“I struggle with the term ‘travel agent’, because that suggests something transactional. I believe the true value of our travel advisors comes down to their expertise, not just a sale, which is why I call them that — advisors.”
It’s only been three weeks since he joined Travel Edge as the company’s new executive vice president, but Michael Johnson is already working hard to help travel advisors unlock their true potential.
In an exclusive interview with PAX—actually, his first interview with any Canadian trade media, to be exact—Johnson discussed his past experiences working in the luxury sphere in order to help agents (ahem, advisors) dive deeper into the Canadian luxury travel market.
People are power
Last-minute vacations are a hot-selling commodity, and arguably an easy sale. Hotel? Check. Round-trip flights? Check. Meals? Check. And all of those included excursions, airport transfers, and checked baggage? Check, check, check!
But what about a luxury vacation? And what does that even look like? Is it coming back to a five-star hotel and reclining into a bubble bath filled with rose petals, after an exhilarating, private safari through the Maasai Mara? Or is it having a simple, farm-to-table lunch in a French vineyard, then tucking into a yurt for the night?
If you chose the first option, you’re right. But, if you went with the second option, you’re not wrong, either, Johnson says.
“Luxury is very much an emotion; it’s about feeling special, and doing something sophisticated and unique for your clients,” Johnson explained. “I think we need to decouple the world luxury with expensive. There’s a way of driving a luxury experience without driving an unattainable or unreasonable expense and that comes down to our advisors listening to their clients and delivering bespoke, customized solutions for their needs. Ultimately, we shouldn’t be deciding for the luxury client, we should be editing and curating those experiences.”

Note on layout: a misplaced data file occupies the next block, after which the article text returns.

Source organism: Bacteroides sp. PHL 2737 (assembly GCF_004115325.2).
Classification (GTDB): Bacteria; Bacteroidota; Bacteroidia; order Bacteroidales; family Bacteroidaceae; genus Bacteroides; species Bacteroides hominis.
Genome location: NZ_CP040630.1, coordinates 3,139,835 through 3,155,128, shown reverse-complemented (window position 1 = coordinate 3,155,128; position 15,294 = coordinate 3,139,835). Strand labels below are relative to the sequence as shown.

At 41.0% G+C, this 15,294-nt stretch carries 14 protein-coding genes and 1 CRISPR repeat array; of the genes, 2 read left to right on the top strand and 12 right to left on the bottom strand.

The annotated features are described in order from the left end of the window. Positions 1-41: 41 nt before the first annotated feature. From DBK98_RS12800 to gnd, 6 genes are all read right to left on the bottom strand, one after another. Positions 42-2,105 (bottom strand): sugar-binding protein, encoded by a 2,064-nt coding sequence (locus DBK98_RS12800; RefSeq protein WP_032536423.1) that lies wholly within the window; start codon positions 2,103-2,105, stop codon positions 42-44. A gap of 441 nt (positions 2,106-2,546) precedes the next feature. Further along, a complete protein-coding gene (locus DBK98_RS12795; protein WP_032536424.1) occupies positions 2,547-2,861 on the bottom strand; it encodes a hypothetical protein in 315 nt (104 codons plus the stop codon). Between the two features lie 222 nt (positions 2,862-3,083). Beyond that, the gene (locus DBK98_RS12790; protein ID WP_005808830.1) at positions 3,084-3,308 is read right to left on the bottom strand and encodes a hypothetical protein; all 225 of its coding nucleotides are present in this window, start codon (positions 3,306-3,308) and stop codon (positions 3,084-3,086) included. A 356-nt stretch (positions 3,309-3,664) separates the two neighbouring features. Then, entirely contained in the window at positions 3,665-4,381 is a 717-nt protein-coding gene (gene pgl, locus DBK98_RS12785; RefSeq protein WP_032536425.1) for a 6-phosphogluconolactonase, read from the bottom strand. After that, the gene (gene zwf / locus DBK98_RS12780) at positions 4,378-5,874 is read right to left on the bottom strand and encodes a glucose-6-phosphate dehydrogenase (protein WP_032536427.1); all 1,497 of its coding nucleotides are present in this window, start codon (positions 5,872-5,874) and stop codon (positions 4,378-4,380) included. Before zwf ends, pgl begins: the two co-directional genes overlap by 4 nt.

Luxury: closer than you think
One of the biggest misconceptions about selling luxury travel is that it’s "too expensive." Travel agents might feel as though their client network doesn’t have "the right people," or they might choose to focus on the easier sells, for fear of missing out — a little commission is better than no commission at all, right?
But that approach is wrong. As Johnson points out, every travel advisor can sell luxury, because the major selling point lies within themselves. In a competitive market, where every client wants the bragging rights to something that their friends and family will likely never experience, the advantage comes down to just that — crafting niche itineraries that are guaranteed to create lasting memories.
“Every client we engage with, regardless of their economic status, is looking to maximize their vacation time,” Johnson said. “Our advisors should feel confident in their expertise and feel confident to offer unique solutions. We’ve all seen packages where some elements resonate with us and others do not. The client pays for it all regardless, so what we can do as advisors is eliminate some of that noise and really put attention on the amenities that are most relevant for our customers.”
And as for online booking engines? Johnson says travel agents don’t have to worry about that anytime soon, especially where luxury travel is concerned.
“I see digital as a supplement to the advisor, not as a replacement,” Johnson said. “Our clients are obviously going to do their own research around various locations; that’s unavoidable. But when it comes down to the final product, the input and expertise our advisors can offer is unmatched.”
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